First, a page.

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American Stories: Paintings of Everyday Life, 1765–1915

October 12, 2009–January 24, 2010

Stories of War and Reconciliation, 1860–1877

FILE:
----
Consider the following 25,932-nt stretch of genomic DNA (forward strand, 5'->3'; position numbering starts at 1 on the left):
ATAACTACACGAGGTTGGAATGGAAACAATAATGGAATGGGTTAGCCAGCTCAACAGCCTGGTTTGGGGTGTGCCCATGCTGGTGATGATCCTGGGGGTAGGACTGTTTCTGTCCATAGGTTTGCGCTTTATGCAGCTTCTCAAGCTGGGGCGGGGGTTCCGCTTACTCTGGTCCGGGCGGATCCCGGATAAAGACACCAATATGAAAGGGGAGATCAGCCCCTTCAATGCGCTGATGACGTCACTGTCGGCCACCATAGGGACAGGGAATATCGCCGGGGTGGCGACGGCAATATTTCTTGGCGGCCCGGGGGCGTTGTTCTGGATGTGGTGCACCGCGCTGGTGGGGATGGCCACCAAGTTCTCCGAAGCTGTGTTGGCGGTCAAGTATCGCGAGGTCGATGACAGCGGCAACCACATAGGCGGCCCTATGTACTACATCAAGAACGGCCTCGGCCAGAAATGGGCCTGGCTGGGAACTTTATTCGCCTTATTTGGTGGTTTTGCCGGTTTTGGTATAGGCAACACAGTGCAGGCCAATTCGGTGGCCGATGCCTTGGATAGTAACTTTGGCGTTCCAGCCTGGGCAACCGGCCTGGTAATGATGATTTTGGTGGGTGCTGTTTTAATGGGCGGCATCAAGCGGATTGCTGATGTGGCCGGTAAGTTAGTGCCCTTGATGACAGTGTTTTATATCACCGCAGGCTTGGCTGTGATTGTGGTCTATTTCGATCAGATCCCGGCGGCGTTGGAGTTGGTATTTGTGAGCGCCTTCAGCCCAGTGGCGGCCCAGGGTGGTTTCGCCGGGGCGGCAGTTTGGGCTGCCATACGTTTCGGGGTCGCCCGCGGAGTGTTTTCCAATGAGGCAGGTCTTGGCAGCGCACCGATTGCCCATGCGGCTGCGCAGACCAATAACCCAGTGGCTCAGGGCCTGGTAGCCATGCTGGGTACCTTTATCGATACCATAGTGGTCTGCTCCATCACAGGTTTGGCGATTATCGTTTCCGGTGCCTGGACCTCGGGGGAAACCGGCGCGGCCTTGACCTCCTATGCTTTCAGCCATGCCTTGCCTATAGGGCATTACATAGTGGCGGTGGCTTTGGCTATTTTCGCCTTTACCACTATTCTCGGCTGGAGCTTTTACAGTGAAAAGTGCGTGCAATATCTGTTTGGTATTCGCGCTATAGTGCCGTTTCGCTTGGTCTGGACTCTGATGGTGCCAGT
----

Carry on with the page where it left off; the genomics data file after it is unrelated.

The unique and overwhelming circumstances of the Civil War and the years of Reconstruction challenged American artists. The confluence of charged political and economic events as well as profound social change created such turmoil that many artists chose to examine only small, reassuring slices of the human experience in subtle, open-ended narratives. Seeking to assuage the sorrow of the war and to heal the nation's fractured spirit, painters turned away from military and political content. Even Winslow Homer, who visited the Union lines, preferred to recount the war's everyday aspects, not its bloody battles. Artists depicted women grappling with the new roles and responsibilities left to them after the loss of so many man in combat. Expressing a longing for prewar innocence and the commemorative atmosphere associated with the nation's Centennial, many painters portrayed children. As the agrarian basis of American life yielded to urbanization and industrialization, artists who lived, studied, worked, and exhibited their paintings in cities looked to the countryside for subject matter. Painters of this era were likely to show rural locales, including seaside resorts, as temporary or nostalgic retreats from urban existence rather than sustainable habitats.